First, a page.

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Panama: Panama City to Azeuro Peninsula


Synopsis


Work took me to Panama for two weeks at the end of April. We were stationed outside of the small (and I do mean small) town of Pedasi located on the Azeuro Peninsula. The area where we stayed was one of the driest areas of Panama. Less rain meant less diversity in wildlife, plants, and birds. Except for a few large natural parks, the peninsula was largely ruralized with cow pastures, sugar cane fields, houses, and towns. In other words, it was largely disturbed and clear cut. There were a few patches of forest that were allowed to reestablish themselves. Thankfully, where we were stationed there was a somewhat large area of dry forest that was allowed to reestablish itself. Despite the challenges of the environment, there were still a good amount of birds and wildlife to be seen. The great thing about being in an exotic environment was everything I saw was unfamiliar and exciting.

A nice thing about this area was that we weren't constantly attacked by mosquitos. In fact I think, I only got one mosquito bite during my stay that is a miracle considering how much they seem to like biting me. The no-see-ums were pretty bad though, especially in the dining areas where we would sit for extending periods and the flies seemed to know where an easy meal could be found.

I spent 98% of my time on location at my work site (the other 2% was the treat of going into town or going out to dinner). The meals were prepared onsite by two local cooks. I'm not sure how representative it is of Panamanian cuisine, but the two cooks there cooked pretty much the same thing everyday. Lunches and dinners consisted primarily of rice and beans - probably the staple of most Central and South American cuisines. Along with the rice, we were served either pork or chicken (once we had beef) that is often cooked in a greasy chili sauce. The meal would have been OK if the meat weren't constantly overcooked to the point of being jerky and a tough jaw workout. If we were lucky, we were served a side of salad. After a week of eating this, it got pretty monotonous and tiring. But perhaps breakfast was the worse for me. The first breakfast I had wasn't too bad - scrambled eggs with ham chunks and a pancake. Then it changed to what I now know is called hojaldres and salchichas guisadas. The first is basically a dough that is flattened and fried. It didn't have much flavor, but wasn't awful. The salchicha guisadas (sausage stew) was cut up hot dog in a tomato sauce with some onion and green pepper. I'm not really a fan of hot dogs to begin with so having them for first thing in the morning was hard to stomach. Panamanian breakfast was definitely something I wasn't too keen on. After a few meals of that I decided to skip breakfast and just keep birding in the mornings. It was more rewarding even if I got hungry.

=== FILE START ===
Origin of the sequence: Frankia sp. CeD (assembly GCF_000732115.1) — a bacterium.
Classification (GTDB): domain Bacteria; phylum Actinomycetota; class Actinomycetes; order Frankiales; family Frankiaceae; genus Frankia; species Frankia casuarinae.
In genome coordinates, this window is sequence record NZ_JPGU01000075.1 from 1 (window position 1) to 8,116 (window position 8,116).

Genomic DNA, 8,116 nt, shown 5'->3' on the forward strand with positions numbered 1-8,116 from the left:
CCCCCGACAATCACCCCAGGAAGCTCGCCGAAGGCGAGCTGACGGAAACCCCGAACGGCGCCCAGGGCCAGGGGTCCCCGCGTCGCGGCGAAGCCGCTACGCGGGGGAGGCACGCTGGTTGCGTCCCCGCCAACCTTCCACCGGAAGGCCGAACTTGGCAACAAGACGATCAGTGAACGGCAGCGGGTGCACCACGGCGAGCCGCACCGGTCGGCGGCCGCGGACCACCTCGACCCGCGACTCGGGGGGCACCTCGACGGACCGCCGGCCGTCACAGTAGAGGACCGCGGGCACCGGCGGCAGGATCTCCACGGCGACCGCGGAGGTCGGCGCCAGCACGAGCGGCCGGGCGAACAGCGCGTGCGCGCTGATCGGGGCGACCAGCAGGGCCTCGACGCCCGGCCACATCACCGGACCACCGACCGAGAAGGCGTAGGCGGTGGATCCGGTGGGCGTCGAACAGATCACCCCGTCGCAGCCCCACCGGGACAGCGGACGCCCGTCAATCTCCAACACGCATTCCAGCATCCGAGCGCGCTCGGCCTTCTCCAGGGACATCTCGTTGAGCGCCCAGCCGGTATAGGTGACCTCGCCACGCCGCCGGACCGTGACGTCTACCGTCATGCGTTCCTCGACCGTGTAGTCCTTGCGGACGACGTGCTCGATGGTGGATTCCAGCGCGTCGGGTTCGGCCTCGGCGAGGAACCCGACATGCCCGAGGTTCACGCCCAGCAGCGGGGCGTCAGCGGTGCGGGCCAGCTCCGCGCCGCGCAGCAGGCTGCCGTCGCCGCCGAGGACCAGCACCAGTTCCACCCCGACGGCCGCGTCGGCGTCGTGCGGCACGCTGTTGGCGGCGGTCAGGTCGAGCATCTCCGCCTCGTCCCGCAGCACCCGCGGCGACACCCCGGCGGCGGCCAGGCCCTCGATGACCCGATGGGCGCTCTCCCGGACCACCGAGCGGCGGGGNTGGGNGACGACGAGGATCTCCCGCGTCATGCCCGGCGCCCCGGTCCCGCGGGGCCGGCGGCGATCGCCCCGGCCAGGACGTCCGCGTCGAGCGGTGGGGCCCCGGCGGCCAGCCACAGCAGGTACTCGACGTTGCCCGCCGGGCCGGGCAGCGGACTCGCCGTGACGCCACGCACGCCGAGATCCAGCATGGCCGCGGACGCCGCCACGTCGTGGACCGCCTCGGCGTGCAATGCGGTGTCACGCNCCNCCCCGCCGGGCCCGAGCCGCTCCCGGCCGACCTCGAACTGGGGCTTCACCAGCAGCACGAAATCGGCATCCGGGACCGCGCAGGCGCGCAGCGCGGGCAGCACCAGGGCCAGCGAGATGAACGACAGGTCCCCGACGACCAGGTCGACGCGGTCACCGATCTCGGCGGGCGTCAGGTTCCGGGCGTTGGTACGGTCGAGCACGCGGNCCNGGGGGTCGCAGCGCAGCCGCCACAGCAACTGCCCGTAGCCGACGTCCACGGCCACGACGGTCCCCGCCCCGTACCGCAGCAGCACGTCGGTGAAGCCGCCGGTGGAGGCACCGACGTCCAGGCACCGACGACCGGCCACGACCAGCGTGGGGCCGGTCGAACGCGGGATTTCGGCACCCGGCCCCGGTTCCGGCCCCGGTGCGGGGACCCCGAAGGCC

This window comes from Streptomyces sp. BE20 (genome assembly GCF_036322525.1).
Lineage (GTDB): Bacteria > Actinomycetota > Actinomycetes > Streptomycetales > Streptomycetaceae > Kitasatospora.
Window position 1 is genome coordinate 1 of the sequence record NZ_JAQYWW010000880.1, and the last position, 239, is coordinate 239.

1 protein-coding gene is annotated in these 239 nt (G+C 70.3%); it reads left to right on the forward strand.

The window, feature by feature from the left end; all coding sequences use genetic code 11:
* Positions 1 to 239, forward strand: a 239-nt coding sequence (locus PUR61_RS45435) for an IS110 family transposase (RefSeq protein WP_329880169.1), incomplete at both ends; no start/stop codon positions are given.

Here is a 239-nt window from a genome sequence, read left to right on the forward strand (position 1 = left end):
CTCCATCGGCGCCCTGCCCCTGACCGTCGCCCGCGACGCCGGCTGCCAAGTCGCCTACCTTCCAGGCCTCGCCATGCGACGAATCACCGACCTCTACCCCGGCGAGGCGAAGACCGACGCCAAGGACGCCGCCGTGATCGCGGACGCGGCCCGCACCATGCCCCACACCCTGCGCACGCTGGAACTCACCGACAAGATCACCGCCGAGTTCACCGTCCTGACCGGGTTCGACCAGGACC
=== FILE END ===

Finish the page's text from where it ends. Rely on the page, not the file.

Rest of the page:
I had not spent much time in a dry forest before. I was more used to the typical rainforest everyone thinks about when they think of the tropics. The recovering dry forest was relatively open, both on the ground and in the canopy. The canopy was only 50 feet up at the highest point, but on average was around 30 feet. Trunks were not thick, as trees grew more slowly compared to those located in wetter locations. Thin vines were strung from the forest floor up to the branches and epiphites grew on the bark of trees. Despite the relative openness of the forest floor, it was difficult to navigate without a path and I imagine it would be pretty easy to get disorientated and lost. Barbed scrubs and prickly grasses made walking along the fence and cow paths the better choice for birding. A plant related to the acacia had large intimidating thorns on every branch, but that wasn't the more intimidating thing about them. The acacia had developed a symbiotic relationship with ants - the plant provided housing in the thorns and aphids for the ants to ranch. In return, whenever anything would brush up against the acacia plant the ants would swarm and bite, thus protecting the plant. Those acacia plants were everywhere in the undergrowth.

In the early morning hours, I went on walks along a barbed wire fence that separated the forested property on one side and the heavily grazed and cleared area on the other. The nice thing about birding the dry forest at the end of the dry season was that the canopy was relatively open, so birds were somewhat easier to locate and observe. If I was lucky an overcast day would keep the day slightly cooler and I could stay out longer. But more often, the sun would come out and by 8AM, I would quickly become drenched in my sweat. On the other side of clear cuts and the dry season was the scarcity of shade.